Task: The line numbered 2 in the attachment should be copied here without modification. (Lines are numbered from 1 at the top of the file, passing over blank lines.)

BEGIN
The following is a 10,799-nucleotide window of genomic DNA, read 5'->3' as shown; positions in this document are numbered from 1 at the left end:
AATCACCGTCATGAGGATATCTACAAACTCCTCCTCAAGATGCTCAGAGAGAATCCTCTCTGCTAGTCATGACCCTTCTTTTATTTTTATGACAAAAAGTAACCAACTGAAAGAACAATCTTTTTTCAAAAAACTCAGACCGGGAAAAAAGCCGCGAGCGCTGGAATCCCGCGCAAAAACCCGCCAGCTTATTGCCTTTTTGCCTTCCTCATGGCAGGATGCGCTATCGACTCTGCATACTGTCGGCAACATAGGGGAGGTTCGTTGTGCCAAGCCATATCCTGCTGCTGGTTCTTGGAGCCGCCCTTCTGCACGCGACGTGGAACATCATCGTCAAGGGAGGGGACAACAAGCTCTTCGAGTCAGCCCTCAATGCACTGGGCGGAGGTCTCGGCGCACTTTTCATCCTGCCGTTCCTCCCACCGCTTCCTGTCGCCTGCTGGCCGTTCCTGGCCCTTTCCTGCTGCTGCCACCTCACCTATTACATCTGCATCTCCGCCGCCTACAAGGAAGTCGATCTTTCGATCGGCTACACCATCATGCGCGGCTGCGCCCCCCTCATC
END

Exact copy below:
AATCACCGTCATGAGGATATCTACAAACTCCTCCTCAAGATGCTCAGAGAGAATCCTCTCTGCTAGTCATGACCCTTCTTTTATTTTTATGACAAAAAGTAACCAACTGAAAGAACAATCTTTTTTCAAAAAACTCAGACCGGGAAAAAAGCCGCGAGCGCTGGAATCCCGCGCAAAAACCCGCCAGCTTATTGCCTTTTTGCCTTCCTCATGGCAGGATGCGCTATCGACTCTGCATACTGTCGGCAACATAGGGGAGGTTCGTTGTGCCAAGCCATATCCTGCTGCTGGTTCTTGGAGCCGCCCTTCTGCACGCGACGTGGAACATCATCGTCAAGGGAGGGGACAACAAGCTCTTCGAGTCAGCCCTCAATGCACTGGGCGGAGGTCTCGGCGCACTTTTCATCCTGCCGTTCCTCCCACCGCTTCCTGTCGCCTGCTGGCCGTTCCTGGCCCTTTCCTGCTGCTGCCACCTCACCTATTACATCTGCATCTCCGCCGCCTACAAGGAAGTCGATCTTTCGATCGGCTACACCATCATGCGCGGCTGCGCCCCCCTCATC